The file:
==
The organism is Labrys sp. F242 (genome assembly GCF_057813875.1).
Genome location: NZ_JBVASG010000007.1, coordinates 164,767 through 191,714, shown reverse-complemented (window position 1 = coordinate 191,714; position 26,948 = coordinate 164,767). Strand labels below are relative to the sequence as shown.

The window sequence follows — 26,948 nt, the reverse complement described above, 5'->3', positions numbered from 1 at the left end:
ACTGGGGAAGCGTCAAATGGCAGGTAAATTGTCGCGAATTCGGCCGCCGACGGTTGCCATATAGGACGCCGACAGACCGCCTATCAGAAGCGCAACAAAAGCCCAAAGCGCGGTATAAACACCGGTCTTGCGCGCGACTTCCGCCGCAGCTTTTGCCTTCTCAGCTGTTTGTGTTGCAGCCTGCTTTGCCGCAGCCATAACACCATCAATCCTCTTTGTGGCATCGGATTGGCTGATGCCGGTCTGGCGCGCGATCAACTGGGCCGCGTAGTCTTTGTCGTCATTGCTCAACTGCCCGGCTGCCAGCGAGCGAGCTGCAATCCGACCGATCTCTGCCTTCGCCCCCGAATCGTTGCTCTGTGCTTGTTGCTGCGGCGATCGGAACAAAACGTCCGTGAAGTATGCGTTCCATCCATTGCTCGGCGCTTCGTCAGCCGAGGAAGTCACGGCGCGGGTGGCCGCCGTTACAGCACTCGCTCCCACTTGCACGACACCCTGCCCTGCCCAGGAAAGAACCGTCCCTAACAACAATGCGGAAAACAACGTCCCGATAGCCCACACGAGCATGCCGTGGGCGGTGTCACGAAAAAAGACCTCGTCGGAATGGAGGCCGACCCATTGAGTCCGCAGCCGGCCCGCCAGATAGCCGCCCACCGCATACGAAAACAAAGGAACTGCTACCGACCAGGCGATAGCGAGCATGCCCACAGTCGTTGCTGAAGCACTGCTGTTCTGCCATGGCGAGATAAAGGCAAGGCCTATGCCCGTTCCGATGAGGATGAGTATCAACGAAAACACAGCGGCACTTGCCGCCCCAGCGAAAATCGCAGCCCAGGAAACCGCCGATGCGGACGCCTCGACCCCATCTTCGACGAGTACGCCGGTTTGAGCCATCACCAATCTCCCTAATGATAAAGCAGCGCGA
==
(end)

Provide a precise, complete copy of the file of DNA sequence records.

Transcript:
The organism is Labrys sp. F242 (genome assembly GCF_057813875.1).
Genome location: NZ_JBVASG010000007.1, coordinates 164,767 through 191,714, shown reverse-complemented (window position 1 = coordinate 191,714; position 26,948 = coordinate 164,767). Strand labels below are relative to the sequence as shown.

The window sequence follows — 26,948 nt, the reverse complement described above, 5'->3', positions numbered from 1 at the left end:
ACTGGGGAAGCGTCAAATGGCAGGTAAATTGTCGCGAATTCGGCCGCCGACGGTTGCCATATAGGACGCCGACAGACCGCCTATCAGAAGCGCAACAAAAGCCCAAAGCGCGGTATAAACACCGGTCTTGCGCGCGACTTCCGCCGCAGCTTTTGCCTTCTCAGCTGTTTGTGTTGCAGCCTGCTTTGCCGCAGCCATAACACCATCAATCCTCTTTGTGGCATCGGATTGGCTGATGCCGGTCTGGCGCGCGATCAACTGGGCCGCGTAGTCTTTGTCGTCATTGCTCAACTGCCCGGCTGCCAGCGAGCGAGCTGCAATCCGACCGATCTCTGCCTTCGCCCCCGAATCGTTGCTCTGTGCTTGTTGCTGCGGCGATCGGAACAAAACGTCCGTGAAGTATGCGTTCCATCCATTGCTCGGCGCTTCGTCAGCCGAGGAAGTCACGGCGCGGGTGGCCGCCGTTACAGCACTCGCTCCCACTTGCACGACACCCTGCCCTGCCCAGGAAAGAACCGTCCCTAACAACAATGCGGAAAACAACGTCCCGATAGCCCACACGAGCATGCCGTGGGCGGTGTCACGAAAAAAGACCTCGTCGGAATGGAGGCCGACCCATTGAGTCCGCAGCCGGCCCGCCAGATAGCCGCCCACCGCATACGAAAACAAAGGAACTGCTACCGACCAGGCGATAGCGAGCATGCCCACAGTCGTTGCTGAAGCACTGCTGTTCTGCCATGGCGAGATAAAGGCAAGGCCTATGCCCGTTCCGATGAGGATGAGTATCAACGAAAACACAGCGGCACTTGCCGCCCCAGCGAAAATCGCAGCCCAGGAAACCGCCGATGCGGACGCCTCGACCCCATCTTCGACGAGTACGCCGGTTTGAGCCATCACCAATCTCCCTAATGATAAAGCAGCGCGA